Chauhans of Jalore: Jalore was on the way from Delhi to Gujarat and Malwa. There was the rule of Songra Chauhans in the 13th century, which was founded by Kirtipal Chauhan of Nadol branch. The ancient name of Jalore was Jabalipur and the fort here is called 'Suvarnagiri'. In 1305, Kanhadde Chauhan became the ruler of this place. Alauddin Khilji made a plan to take over Jalore. Siwana fort is on the way to Jalore, so first Alauddin Khilji attacked Siwana fort in 1308 AD and won it and named it 'Khairabad' and appointed Kamaluddin Gurg as the fort guard there. Veer Satal and Som Veer Gati were attained in the year 1311 AD. In AD Alauddin attacked Jalore fort and after several days of siege, Alauddin was victorious in the final battle and all the Rajputs were martyred. Veer Kanhaddev Songra and his son Veeramdev attained Veergati while fighting. After this victory, Alauddin got a mosque built in Jalore. The information about this war is found in Padmanabha's texts Kanhadde and Veeramdev Sonagara.

Chauhan of Nadol: The founder of this branch of Chauhan was Lakshman Chauhan, son of Shakambhari Naresh Vakpati, who established the rule of Chauhan dynasty by independent himself from the suzerainty of Chavda Rajputs around 960 AD. Kirtipal Chauhan of Nadol branch in 1177 AD. By defeating the Mewar ruler Samtansingh, he took Mewar under his control. Around 1205 AD, the Chauhans of Nadol merged with the Chauhan branch of Jalore.

Chauhans of Sirohi: Sirohi was ruled by the Deora branch of Chauhans, which was founded by Lumba around 1311 AD. Their capital was Chandravati. Later, due to repeated Muslim invasions, Sahasmal of this dynasty established Sirohi city in 1425 AD and made it his capital. During this period, Maharana Kumbha subdued Sirohi. In 1823 AD, the ruler of here, Shiv Singh, made a treaty with the East India Company and took the responsibility of security of the state. After independence, Sirohi state was merged with Rajasthan in January 1950.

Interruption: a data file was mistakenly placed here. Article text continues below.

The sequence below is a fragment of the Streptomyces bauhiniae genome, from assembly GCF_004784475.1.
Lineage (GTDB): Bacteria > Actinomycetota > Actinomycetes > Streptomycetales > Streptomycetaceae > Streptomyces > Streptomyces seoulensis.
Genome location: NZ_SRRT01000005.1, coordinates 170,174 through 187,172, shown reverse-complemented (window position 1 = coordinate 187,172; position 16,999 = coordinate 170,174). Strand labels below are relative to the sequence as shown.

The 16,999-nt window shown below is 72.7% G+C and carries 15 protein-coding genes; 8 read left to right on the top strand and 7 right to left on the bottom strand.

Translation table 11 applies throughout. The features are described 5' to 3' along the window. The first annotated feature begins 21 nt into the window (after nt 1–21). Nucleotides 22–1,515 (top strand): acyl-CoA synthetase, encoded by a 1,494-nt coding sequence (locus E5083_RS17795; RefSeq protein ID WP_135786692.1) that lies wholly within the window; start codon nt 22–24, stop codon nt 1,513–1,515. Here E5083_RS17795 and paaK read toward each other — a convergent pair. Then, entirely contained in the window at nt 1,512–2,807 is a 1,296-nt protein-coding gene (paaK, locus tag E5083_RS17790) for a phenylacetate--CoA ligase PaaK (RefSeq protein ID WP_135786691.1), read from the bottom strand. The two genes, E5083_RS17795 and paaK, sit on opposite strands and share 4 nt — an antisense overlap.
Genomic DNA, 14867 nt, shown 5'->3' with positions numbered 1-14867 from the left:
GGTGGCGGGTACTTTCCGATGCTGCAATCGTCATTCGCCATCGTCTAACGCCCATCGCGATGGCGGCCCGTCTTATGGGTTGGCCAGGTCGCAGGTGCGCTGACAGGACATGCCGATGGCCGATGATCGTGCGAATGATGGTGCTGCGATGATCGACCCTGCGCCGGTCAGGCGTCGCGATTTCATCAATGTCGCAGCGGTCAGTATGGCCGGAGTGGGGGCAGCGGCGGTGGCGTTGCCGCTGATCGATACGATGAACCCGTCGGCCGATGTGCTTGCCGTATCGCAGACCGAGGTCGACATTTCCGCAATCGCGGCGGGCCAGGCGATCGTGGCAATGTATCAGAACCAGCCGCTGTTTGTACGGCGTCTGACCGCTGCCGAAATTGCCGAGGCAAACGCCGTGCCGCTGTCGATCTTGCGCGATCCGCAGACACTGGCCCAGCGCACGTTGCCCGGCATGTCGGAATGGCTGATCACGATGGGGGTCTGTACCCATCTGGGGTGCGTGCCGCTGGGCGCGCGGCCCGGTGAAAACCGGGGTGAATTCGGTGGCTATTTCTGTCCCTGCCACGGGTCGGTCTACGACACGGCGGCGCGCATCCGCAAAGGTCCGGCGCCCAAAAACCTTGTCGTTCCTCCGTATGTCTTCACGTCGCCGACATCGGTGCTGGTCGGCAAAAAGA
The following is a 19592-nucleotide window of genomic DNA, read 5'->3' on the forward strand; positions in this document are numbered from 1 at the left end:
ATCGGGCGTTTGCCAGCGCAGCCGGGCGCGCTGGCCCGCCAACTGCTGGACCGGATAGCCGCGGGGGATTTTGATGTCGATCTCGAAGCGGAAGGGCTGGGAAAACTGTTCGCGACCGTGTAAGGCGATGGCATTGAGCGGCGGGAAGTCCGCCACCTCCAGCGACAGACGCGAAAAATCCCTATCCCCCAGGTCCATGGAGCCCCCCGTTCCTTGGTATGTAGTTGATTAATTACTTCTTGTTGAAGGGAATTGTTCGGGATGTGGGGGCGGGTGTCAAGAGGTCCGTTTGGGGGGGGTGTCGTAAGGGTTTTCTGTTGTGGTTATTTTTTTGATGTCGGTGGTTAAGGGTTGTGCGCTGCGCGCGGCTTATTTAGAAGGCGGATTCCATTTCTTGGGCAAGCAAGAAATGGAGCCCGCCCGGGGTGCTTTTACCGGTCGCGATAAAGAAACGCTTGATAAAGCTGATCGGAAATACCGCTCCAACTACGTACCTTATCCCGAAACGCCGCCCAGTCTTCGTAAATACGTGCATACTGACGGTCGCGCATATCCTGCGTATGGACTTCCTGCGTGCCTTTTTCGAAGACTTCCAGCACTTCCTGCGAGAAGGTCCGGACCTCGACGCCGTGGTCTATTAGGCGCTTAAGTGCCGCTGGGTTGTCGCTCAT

Chouhan of Hadoti: The areas of present Bundi, Kota, Jhalawar and Barra come in Hadoti. Matsya (Meena) caste resided in this area since the time of Mahabharata. In the medieval period, the kingdom of Meena caste was established here. Earlier this entire area was covered only in Bundi. In 1342 AD, Hada Chauhan Deva defeated the Meenas and established the rule of Chauhan dynasty here. Deva was the descendant of the Chauhans of Nadol. This name of Bundi fell on the ruler of Bunda Meena, Mewar King Kshetra Singh attacked and took Bundi under his control. Since then the rule of Bundi was going on under Mewar. In 1569 AD, the ruler of this place, Surjan Singh accepted Mughal suzerainty by making a treaty with Akbar and since then Bundi became free from Mewar. During the time of Mughal emperor Farrukhshiyar, Bundi King Buddha Singh did not go on a campaign against Jaipur King Jai Singh, renamed the Bundi state as Farrukhabad and gave it to Kota Narash, but after some time Buddha Singh got the kingdom of Bundi back.

Later there were repeated wars regarding the succession of Bundi, in which Maratha, Jaipur king Sawai Jai Singh and Kota intervened. The first entry of Marathas into Rajasthan took place in Bundi, when in 1734 AD. In AD Buddha Singh's Kachwahi queen Anand (Immortal) Kuvari invited Maratha chieftain Holkar and Ranoji in favor of her son Ummed Singh. 1818 AD In AD Vishnu Singh, the ruler of Bundi, made a treaty with the East India Company for protection from the Marathas and the burden of security of Bundi fell on the British army. After the independence of the country, Bundi merged with the Rajasthan Union.

  Last update :  2022-09-13 10:22:14
  Download :  PDF
  Post Views :  6644
  Post Category :  Ancient Indian Dynasty